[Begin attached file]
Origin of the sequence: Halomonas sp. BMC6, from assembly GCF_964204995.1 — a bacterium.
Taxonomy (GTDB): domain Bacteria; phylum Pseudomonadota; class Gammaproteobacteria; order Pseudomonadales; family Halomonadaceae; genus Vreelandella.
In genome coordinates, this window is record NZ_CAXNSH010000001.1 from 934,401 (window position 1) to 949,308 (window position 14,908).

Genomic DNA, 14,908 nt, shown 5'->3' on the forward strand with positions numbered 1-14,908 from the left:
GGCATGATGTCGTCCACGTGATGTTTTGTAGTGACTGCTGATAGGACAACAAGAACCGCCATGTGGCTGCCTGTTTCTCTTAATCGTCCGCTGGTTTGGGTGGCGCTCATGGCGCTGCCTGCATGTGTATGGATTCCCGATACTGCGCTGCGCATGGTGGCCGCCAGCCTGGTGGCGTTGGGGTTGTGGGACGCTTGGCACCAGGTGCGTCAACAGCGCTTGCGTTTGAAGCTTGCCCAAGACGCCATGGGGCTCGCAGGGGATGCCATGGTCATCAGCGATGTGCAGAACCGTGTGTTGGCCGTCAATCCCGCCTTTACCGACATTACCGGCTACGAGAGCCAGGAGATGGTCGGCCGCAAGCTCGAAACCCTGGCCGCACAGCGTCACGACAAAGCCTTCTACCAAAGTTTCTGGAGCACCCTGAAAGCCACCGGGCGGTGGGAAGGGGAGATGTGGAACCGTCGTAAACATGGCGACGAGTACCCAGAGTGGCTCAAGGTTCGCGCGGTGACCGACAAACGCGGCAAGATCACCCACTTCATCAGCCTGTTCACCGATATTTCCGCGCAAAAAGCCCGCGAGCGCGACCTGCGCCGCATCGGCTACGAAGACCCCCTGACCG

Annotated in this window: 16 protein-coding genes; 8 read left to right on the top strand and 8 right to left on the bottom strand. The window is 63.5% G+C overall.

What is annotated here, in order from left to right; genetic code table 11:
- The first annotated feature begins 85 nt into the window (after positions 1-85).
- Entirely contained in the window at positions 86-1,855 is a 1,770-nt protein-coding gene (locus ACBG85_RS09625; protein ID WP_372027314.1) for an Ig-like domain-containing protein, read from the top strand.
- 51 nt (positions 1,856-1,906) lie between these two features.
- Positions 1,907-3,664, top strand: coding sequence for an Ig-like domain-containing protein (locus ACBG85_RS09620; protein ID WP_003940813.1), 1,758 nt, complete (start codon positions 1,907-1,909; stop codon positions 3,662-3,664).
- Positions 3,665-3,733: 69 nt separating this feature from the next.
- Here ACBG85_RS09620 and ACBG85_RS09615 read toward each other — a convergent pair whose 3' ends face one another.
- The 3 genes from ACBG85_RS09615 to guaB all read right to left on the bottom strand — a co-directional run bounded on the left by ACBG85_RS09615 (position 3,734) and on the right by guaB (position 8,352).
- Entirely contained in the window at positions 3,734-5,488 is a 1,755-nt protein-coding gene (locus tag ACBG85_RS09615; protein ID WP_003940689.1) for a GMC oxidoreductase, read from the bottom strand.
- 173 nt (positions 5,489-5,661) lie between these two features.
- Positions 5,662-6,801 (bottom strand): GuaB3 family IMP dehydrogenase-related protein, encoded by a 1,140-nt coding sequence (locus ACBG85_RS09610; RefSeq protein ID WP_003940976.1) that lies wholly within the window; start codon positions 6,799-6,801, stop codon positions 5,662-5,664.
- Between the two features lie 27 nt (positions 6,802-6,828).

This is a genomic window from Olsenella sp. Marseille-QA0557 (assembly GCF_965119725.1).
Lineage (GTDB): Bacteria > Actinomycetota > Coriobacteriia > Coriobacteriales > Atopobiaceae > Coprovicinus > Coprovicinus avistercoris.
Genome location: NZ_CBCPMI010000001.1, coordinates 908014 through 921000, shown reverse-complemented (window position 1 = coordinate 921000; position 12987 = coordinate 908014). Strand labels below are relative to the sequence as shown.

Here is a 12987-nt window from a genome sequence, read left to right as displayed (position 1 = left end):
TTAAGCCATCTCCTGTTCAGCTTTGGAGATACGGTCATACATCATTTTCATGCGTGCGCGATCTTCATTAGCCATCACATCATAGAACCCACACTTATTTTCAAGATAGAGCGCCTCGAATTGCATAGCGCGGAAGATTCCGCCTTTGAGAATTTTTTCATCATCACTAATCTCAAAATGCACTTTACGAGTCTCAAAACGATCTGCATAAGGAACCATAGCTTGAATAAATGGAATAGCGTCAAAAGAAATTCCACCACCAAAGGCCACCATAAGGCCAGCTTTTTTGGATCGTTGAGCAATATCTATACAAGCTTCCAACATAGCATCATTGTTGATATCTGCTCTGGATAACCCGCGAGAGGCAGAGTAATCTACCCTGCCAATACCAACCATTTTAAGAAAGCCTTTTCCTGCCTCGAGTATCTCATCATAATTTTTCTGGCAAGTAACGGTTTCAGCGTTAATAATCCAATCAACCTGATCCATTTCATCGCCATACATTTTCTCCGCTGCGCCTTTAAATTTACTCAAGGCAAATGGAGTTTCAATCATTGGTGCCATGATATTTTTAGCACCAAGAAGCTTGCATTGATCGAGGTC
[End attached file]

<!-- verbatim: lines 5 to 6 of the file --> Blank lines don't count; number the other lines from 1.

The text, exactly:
GGCATGATGTCGTCCACGTGATGTTTTGTAGTGACTGCTGATAGGACAACAAGAACCGCCATGTGGCTGCCTGTTTCTCTTAATCGTCCGCTGGTTTGGGTGGCGCTCATGGCGCTGCCTGCATGTGTATGGATTCCCGATACTGCGCTGCGCATGGTGGCCGCCAGCCTGGTGGCGTTGGGGTTGTGGGACGCTTGGCACCAGGTGCGTCAACAGCGCTTGCGTTTGAAGCTTGCCCAAGACGCCATGGGGCTCGCAGGGGATGCCATGGTCATCAGCGATGTGCAGAACCGTGTGTTGGCCGTCAATCCCGCCTTTACCGACATTACCGGCTACGAGAGCCAGGAGATGGTCGGCCGCAAGCTCGAAACCCTGGCCGCACAGCGTCACGACAAAGCCTTCTACCAAAGTTTCTGGAGCACCCTGAAAGCCACCGGGCGGTGGGAAGGGGAGATGTGGAACCGTCGTAAACATGGCGACGAGTACCCAGAGTGGCTCAAGGTTCGCGCGGTGACCGACAAACGCGGCAAGATCACCCACTTCATCAGCCTGTTCACCGATATTTCCGCGCAAAAAGCCCGCGAGCGCGACCTGCGCCGCATCGGCTACGAAGACCCCCTGACCG

Annotated in this window: 16 protein-coding genes; 8 read left to right on the top strand and 8 right to left on the bottom strand. The window is 63.5% G+C overall.